Rihanna needs to do something about the men in her life. First, we have Chris Brown, who I like to call the new-age Ike Turner, and now her father Ronald Fenty, who seems to think that the fat-shaming of his daughter is a key factor in her success. Fenty’s recent interview with Heat Magazine may shed light on why Rihanna seems so willing to put up with abusive behaviour.
Our first role models are our parents; for those raised in a two-parent heterosexual household, that means mothers and fathers. There is a constant social emphasis on how boys need their fathers to teach them how to be men, but girls also need their fathers to model what a good man is and how they should demand to be treated by their partners (should they happen to be straight, of course). Speaking on the role that her absentee father played in her life, Halle Berry once stated, “If I had a good father in my life growing up, then I do not think I would have made the mistakes I made. I would not have been lost in love.”
For many women, our fathers serve as our primary model of masculinity and those of us who choose to partner with men often notice that our spouses share very significant qualities and character traits with our fathers. From the time that I was a little girl, I knew that I wanted a man to treat me the way that my father treats my mother. I knew that settling for less would not make me happy. However, Rihanna’s father doesn’t seem to take the intimate partner violence his daughter endured very seriously. According to The New York Post, Fenty said, “Chris is a nice guy and everybody’s entitled to make mistakes in their life. God knows how many I’ve made.”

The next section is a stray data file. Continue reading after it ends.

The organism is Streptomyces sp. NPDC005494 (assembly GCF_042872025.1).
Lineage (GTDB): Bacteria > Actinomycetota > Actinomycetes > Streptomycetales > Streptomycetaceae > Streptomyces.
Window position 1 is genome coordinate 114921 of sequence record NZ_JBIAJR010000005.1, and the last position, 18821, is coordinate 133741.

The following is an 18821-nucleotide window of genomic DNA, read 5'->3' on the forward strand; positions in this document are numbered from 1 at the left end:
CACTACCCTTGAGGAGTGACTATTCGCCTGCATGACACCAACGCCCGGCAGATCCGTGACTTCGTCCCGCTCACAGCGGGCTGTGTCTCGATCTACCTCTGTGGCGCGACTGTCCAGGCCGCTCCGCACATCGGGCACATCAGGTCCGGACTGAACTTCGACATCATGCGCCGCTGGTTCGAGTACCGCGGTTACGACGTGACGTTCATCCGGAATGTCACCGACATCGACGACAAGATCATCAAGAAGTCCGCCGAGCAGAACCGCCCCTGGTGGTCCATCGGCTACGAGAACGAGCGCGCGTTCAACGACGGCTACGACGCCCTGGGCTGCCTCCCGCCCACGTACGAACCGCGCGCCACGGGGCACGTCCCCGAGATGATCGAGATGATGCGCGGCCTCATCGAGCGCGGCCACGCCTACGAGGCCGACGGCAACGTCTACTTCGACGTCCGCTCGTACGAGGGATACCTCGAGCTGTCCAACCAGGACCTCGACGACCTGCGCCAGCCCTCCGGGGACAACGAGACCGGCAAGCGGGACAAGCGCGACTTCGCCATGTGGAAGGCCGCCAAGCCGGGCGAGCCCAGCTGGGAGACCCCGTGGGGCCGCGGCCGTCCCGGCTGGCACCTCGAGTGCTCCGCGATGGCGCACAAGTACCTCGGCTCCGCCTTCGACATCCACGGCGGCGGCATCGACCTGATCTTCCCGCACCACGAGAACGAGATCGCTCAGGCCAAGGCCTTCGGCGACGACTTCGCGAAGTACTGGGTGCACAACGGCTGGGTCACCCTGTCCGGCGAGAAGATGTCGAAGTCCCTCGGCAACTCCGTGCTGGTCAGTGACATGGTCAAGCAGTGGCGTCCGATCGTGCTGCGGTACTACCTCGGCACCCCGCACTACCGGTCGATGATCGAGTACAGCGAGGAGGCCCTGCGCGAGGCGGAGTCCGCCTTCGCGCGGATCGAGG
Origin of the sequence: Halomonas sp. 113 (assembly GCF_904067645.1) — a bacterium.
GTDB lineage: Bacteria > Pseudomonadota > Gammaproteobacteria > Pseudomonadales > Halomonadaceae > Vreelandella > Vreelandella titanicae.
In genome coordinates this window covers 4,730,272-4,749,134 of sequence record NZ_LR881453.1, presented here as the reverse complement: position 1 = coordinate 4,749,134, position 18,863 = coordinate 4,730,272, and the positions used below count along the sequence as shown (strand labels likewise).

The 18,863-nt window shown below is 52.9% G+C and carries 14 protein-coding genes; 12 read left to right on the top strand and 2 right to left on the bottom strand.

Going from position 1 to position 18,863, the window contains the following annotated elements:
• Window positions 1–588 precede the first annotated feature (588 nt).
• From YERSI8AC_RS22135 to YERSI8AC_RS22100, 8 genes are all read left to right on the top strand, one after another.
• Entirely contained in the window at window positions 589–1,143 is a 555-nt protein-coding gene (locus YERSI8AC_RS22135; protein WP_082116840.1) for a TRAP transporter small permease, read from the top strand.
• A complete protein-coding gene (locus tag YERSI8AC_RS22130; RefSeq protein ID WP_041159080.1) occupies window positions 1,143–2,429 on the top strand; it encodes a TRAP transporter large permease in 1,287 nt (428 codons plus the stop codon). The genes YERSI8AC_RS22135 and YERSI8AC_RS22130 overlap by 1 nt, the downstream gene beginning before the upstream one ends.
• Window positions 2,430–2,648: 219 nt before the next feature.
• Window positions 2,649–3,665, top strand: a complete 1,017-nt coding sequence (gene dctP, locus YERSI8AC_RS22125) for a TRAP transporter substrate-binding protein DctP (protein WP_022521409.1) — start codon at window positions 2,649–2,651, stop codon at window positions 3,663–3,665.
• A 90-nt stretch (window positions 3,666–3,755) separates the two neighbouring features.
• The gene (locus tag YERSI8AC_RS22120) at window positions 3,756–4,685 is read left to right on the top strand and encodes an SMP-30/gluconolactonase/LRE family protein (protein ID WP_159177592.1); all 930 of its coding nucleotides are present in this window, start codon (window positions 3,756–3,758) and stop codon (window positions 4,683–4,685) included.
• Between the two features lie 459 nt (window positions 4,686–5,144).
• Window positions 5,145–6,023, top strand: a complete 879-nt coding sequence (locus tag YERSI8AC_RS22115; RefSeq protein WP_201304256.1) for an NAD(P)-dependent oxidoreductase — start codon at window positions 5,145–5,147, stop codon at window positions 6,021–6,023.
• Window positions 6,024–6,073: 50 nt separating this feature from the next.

As if those remarks were not vile enough, he went on to discuss her weight. “I actually thought she was a little fat the last time I saw her,” he said. “When I saw her at this year’s Grammys, I thought she was back to her normal size. I used to joke with her, ‘Robyn, you’re getting too fat.’ But I think she’s fine. I think she looked excellent, as everyone saw, at the Grammys. She’s dieting, she’s working out.”
A mistake is forgetting your girlfriends’ birthday, not beating her until she is covered in bruises. Abusers are charming people; they have to be in order to instill confidence on the part of their victims. They build confidence, separate the victim from their support group, and systematically attack the victim’s self esteem to prepare them for the idea that they deserve to be beaten and abused. To the outside world they appear to be charming and sweet, but in private they are violent, controlling and cruel.